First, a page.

I do agree that the additional refill provision could result in patient harm, not to mention could result in patients trying to get additional refills to avoid necessary followup appointments. I think allowing pharmacist to dispense an additional 7 days or smallest package unit to bridge patients until they can get in to see the doctor is reasonable. (Should pharmacists really be lawfully required to allow a patient to go two days without insulin, or a DOAC, or clonidine, or a rescue inhaler because they ran out on a Friday night after their PCP closed for the weekend?). Obviously there is a balance that needs to be struck between making sure patients are monitored appropriately and making sure they don’t go without their medication.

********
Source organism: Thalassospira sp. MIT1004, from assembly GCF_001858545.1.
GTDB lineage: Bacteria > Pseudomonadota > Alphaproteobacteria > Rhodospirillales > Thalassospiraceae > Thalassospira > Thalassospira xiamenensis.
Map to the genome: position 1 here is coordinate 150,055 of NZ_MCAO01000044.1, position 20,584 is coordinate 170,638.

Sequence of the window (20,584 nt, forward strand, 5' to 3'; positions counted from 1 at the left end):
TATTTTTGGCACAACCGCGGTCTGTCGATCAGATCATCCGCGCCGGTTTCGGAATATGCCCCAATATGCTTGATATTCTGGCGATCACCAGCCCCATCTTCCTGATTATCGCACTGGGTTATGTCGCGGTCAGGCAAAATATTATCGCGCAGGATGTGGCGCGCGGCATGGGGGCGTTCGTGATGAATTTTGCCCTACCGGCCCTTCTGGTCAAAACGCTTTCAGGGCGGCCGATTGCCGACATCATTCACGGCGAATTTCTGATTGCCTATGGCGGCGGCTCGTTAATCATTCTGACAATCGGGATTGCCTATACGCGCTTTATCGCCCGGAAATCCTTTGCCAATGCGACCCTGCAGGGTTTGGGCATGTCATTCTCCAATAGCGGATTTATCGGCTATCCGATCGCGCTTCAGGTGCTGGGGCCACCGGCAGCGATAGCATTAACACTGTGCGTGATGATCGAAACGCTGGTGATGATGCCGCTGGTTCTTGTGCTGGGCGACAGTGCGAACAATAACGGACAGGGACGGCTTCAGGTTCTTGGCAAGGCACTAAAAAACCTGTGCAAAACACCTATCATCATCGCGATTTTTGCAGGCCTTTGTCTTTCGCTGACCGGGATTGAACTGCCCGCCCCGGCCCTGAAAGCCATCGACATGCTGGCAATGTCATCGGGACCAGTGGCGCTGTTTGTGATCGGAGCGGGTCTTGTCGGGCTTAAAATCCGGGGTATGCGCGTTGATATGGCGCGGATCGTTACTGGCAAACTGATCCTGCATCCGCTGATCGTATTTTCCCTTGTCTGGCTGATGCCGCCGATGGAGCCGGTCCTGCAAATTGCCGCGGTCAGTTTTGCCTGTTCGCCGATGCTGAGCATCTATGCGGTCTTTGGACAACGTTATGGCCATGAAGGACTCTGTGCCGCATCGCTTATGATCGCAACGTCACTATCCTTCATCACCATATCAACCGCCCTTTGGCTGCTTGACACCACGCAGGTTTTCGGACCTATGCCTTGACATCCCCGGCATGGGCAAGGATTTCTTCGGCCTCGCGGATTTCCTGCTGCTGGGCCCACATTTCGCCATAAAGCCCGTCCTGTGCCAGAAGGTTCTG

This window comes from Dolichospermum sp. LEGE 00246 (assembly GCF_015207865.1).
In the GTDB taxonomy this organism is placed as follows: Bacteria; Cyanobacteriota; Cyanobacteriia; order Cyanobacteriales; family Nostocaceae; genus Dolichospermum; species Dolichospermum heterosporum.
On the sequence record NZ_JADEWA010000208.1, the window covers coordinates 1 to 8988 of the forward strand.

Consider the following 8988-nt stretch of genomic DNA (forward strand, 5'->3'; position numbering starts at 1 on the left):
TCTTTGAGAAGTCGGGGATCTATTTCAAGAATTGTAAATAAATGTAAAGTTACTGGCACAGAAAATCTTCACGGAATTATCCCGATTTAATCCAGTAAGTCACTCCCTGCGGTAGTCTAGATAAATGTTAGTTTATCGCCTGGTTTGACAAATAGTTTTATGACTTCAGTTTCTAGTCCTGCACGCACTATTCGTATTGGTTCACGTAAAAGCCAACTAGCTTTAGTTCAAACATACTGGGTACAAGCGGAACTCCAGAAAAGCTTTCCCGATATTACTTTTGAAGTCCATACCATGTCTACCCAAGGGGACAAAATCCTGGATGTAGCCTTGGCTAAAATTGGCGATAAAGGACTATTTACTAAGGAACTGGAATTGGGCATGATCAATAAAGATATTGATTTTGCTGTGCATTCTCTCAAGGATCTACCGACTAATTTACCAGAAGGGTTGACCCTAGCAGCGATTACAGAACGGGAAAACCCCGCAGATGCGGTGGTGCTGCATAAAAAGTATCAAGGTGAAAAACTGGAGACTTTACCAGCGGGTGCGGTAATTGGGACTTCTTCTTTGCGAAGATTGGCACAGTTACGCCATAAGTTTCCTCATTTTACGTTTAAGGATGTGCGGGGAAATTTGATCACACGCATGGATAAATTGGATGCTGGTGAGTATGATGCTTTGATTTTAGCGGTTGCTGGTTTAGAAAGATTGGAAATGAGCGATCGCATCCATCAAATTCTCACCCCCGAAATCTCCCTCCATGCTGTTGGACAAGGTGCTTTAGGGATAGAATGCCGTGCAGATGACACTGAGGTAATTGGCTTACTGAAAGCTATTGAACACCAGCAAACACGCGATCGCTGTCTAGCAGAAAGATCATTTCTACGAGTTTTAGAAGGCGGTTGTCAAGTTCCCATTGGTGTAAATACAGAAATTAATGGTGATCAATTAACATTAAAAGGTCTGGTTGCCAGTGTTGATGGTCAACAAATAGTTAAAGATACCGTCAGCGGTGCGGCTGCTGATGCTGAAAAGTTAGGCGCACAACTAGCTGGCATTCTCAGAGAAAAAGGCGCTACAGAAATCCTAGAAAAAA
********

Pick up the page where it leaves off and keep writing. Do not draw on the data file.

Pharmacist are committed to providing safe and effective medication use and using our skill set to compliment that of the physician to improve patient care. Pharmacist do have unparalleled training in pharmacotherapy, but that does not mean we are trying to replace doctors in any sense. Realistically, this bill simply allows pharmacist the ability to provide simple, acute treatment for a simply diagnosed illness to patient’s who choose to see a pharmacist.

    Additionally, as a healthcare team it is discouraging to see each profession target one another. We are all trained differently and have different skill sets. A PA and NP are far and away more qualified to make a diagnosis than a pharmacist regardless of the number of years they train. On the other hand, pharmacist are not the “druggists” of the 1950’s, we are Doctors of Pharmacy that are extensively trained in the safe and effective use of medication to treat disease. END RANT.